SPECIFICATIONS Manufacturer's Suggested Retail Price $ 21,240 Price As Tested $ 24,017 Engine Type SOHC 12-valve 3.3 Liter V6 w/SMFI* Engine Size 200 cid/3275 cc Horsepower 170 @ 4800 RPM Torque (lb-ft) 200 @ 2800 RPM Wheelbase/Width/Length 116.1"/71.9"/196.1" Transmission Four-speed automatic Curb Weight 4019 pounds Fuel Capacity 19.4 gallons Tires (F/R) P265/70R15 all-season Brakes (F/R) Disc (ABS)/drum (ABS) Drive Train Front-engine/four-wheel-drive Vehicle Type Four-passenger/two-door Domestic Content 50 percent Coefficient of Drag (Cd.) N/A PERFORMANCE EPA Economy, miles per gallon city/highway/average 15/19/18 0-60 MPH N/A seconds Maximum payload capacity 1400 pounds Towing capacity 5000 pounds * Sequential multi-point fuel injection
(Bob Hagin was in the auto business in '59 when the first Datsun (now Nissan) pickups hit our shores. "They were rude and crude," he says. Matt Hagin has only seen photos of those old-timers but notes that pickups have changed a lot in 50 years.)
MATT - Nissan has been in the pickup business in this country for a long time, Dad. Apparently when the Datsun came into the U.S., there were no mini-pickups on the market so Datsun had that niche pretty much to itself.
BOB - True, Matt, but the public was hardly knocking down the doors of Datsun dealers to buy up those little haulers. I was working for a Datsun/BMW dealer at the time and can attest to the fact that the 120 pickup was not a hot seller. But since then Datsun has changed its name to Nissan and the company now makes trucks that are big, comfortable and powerful. Its newest Frontier model has been upscaled this year with the addition of a 3.3 liter V6 engine that puts out a very acceptable 170 horses and an even more appropriate 200 pound-feet of torque at only 2800 RPM. We're all aware of the fact that most "personal" pickups don't haul much more that garden supplies on the weekend, plus an occasional trip to the dumps, but if the need arose, this Frontier could haul some pretty good loads.
MATT - Our test rig is a 4X4 that came with a V6 engine and an optional four-speed automatic transmission which gives it a towing capacity of 5000 pounds. This makes it well suited for towing a fairly good sized sport boat. The optional limited-slip rear differential is a little pricey at $200 extra, but it makes pulling up out of a slippery boat ramp lots easier at the end of a day of wave-jumping. It's embarrassing to spin the rear tires all the way up the ramp just to pull the boat from the water. And since our tester was a King Cab model, it can haul around a couple of extra passengers, although it's a pretty tight fit back there in the tiny jump seats. But it works great as storage for stuff that can't be left in the bed.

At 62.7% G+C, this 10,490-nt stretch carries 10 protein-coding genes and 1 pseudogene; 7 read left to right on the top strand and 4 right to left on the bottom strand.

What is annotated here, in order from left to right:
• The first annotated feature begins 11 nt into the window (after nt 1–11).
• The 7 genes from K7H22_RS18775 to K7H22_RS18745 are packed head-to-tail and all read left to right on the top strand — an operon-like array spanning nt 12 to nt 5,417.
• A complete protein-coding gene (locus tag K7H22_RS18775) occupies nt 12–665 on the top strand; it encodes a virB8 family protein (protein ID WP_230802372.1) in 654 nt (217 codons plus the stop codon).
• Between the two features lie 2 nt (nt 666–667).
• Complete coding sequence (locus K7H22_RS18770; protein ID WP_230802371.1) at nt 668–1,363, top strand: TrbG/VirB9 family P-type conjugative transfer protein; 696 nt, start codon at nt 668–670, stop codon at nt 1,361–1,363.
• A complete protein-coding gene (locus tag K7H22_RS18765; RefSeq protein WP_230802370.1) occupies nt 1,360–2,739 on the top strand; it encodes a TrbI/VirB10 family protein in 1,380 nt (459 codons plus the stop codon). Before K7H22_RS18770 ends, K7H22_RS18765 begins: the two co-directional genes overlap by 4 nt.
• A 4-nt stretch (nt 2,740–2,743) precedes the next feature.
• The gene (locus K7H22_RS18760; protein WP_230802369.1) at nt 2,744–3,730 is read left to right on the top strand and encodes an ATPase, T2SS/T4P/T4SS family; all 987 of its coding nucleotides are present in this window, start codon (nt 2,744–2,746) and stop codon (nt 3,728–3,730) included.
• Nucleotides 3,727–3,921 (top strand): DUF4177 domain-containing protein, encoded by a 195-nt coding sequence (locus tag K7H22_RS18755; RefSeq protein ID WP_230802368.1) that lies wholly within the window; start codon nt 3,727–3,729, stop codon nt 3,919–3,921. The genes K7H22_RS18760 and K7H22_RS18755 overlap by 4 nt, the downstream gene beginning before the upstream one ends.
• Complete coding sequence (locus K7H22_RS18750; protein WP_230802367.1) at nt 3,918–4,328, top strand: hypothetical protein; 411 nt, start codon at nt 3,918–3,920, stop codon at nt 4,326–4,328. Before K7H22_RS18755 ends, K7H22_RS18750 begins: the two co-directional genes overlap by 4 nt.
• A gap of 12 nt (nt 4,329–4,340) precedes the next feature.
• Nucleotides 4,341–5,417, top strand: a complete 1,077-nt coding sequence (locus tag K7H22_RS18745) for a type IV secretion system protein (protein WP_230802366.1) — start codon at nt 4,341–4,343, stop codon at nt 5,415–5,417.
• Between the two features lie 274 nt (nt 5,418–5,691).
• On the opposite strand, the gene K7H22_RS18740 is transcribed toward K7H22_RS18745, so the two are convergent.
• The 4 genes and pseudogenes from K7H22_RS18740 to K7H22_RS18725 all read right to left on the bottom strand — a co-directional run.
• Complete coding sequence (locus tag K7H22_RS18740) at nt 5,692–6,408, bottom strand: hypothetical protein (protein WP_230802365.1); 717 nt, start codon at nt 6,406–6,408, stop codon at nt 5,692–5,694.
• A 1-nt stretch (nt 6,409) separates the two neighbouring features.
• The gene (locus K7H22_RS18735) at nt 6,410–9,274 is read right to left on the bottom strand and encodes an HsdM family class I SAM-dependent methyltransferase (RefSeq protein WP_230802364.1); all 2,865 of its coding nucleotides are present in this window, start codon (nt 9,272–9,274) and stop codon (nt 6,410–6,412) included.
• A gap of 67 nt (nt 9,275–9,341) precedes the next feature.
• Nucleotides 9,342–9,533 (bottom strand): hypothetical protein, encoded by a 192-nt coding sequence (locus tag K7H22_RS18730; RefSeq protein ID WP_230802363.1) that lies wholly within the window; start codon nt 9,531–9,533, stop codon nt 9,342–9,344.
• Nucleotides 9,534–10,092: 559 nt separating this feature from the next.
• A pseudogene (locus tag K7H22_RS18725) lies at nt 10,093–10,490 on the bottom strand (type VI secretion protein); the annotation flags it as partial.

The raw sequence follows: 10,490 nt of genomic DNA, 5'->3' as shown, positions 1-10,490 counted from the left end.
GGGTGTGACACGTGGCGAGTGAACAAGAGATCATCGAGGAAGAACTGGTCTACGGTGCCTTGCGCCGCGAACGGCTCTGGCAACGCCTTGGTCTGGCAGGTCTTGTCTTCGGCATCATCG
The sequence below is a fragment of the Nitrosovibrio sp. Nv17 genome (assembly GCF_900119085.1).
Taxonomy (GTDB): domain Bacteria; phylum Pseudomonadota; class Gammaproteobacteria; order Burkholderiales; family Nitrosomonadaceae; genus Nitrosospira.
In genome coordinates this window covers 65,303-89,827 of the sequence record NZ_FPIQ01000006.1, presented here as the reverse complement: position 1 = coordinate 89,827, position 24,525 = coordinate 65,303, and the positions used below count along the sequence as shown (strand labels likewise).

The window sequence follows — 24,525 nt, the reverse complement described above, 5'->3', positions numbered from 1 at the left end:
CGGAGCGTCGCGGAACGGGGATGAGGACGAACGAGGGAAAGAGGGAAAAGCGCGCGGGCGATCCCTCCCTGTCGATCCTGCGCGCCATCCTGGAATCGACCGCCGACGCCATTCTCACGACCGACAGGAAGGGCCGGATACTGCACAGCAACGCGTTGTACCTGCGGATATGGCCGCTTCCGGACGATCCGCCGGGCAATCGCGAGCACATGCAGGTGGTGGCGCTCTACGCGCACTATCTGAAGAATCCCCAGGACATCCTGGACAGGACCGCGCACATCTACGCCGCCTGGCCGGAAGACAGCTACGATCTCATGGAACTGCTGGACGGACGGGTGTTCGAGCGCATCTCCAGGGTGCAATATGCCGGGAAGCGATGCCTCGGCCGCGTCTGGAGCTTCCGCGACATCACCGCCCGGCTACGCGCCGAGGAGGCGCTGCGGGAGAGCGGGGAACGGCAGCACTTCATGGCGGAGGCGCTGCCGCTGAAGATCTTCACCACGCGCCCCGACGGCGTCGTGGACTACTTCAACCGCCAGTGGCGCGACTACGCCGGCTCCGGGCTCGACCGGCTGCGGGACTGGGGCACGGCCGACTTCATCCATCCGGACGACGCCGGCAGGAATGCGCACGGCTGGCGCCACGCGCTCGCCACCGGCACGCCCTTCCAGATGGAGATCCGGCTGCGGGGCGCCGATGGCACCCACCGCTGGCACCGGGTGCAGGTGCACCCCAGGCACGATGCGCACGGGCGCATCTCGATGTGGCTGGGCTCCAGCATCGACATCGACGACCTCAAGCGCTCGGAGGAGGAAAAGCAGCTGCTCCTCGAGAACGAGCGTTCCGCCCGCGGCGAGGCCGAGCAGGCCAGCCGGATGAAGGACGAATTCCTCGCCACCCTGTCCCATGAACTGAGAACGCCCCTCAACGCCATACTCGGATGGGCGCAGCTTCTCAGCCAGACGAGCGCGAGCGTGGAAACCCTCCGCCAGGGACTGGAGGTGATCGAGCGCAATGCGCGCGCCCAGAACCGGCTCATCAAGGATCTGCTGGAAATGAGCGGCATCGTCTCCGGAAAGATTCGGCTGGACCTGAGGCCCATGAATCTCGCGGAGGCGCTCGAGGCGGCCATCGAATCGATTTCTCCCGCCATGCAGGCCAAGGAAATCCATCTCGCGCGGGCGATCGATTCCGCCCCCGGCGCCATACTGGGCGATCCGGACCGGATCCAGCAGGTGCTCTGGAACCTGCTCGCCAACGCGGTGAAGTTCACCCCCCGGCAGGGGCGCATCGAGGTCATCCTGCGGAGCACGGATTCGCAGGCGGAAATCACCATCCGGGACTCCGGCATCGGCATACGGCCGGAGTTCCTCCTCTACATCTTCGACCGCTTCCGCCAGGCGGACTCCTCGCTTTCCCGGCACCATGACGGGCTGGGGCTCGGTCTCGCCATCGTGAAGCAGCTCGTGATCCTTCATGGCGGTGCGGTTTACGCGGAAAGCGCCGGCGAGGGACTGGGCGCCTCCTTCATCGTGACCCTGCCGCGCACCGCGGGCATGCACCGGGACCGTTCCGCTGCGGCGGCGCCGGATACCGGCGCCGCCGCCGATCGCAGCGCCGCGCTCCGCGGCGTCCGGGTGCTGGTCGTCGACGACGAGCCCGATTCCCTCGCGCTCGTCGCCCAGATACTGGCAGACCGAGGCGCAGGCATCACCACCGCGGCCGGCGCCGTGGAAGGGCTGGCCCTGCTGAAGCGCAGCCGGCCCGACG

BOB - Technically, there's not a whole lot that can be done to a pickup to make it "different," and the Frontier is pretty conventional truck stuff these days. The full-length ladder frame is sturdy and the independent front-drive unit is carried on torsion bars. In back is a solid rear axle riding on leaf springs. Although the ride isn't bad, there's no arguing the fact that this Frontier is a no-kidding truck. It has a two-speed transfer case and the self-locking front hubs allow it to be dropped into four-wheel drive at speeds up to 50 MPH. This beats having to pull over to engage four-wheel-drive and/or lock up the front wheel hubs manually, but the hubs are a slight drain on gas.
MATT - Being an inveterate pack-rat, I particularly like the way the bedliner on this truck can be divided up into three compartments with home-made partition boards. That way things like a tool box or other cargo won't slam against the tailgate every time I get on the accelerator or the brakes. There's a couple of other recesses built into the bedliner that will accept a couple of five-foot 2X4 boards so that sheets of wallboard can be carried. And tall as the Frontier is, a set of tubular step rails makes it lots easier to crawl up inside.
BOB - Like most other pickups in its class, the Frontier still uses disc brakes up front and drum brakes in back, but our truck came with a four-wheel anti-lock braking system. The system also uses a special sensor that "reads" the road surface and adjusts braking pressure to the rear accordingly. This is probably of particular value when the Frontier is lightly loaded and heavy braking could cause the rear end to skip around a bit if there's any loose stuff on the surface. Since all pickups are light in the tail, I've always preferred to have a lot of stuff in back when driven daily.
MATT - I imagine its always been that way with pickups, Dad.
BOB - Not with those original Datsun pickups, Matt, With a load in the bed, the thing you had to worry about was trying to stay up with traffic and not get run over.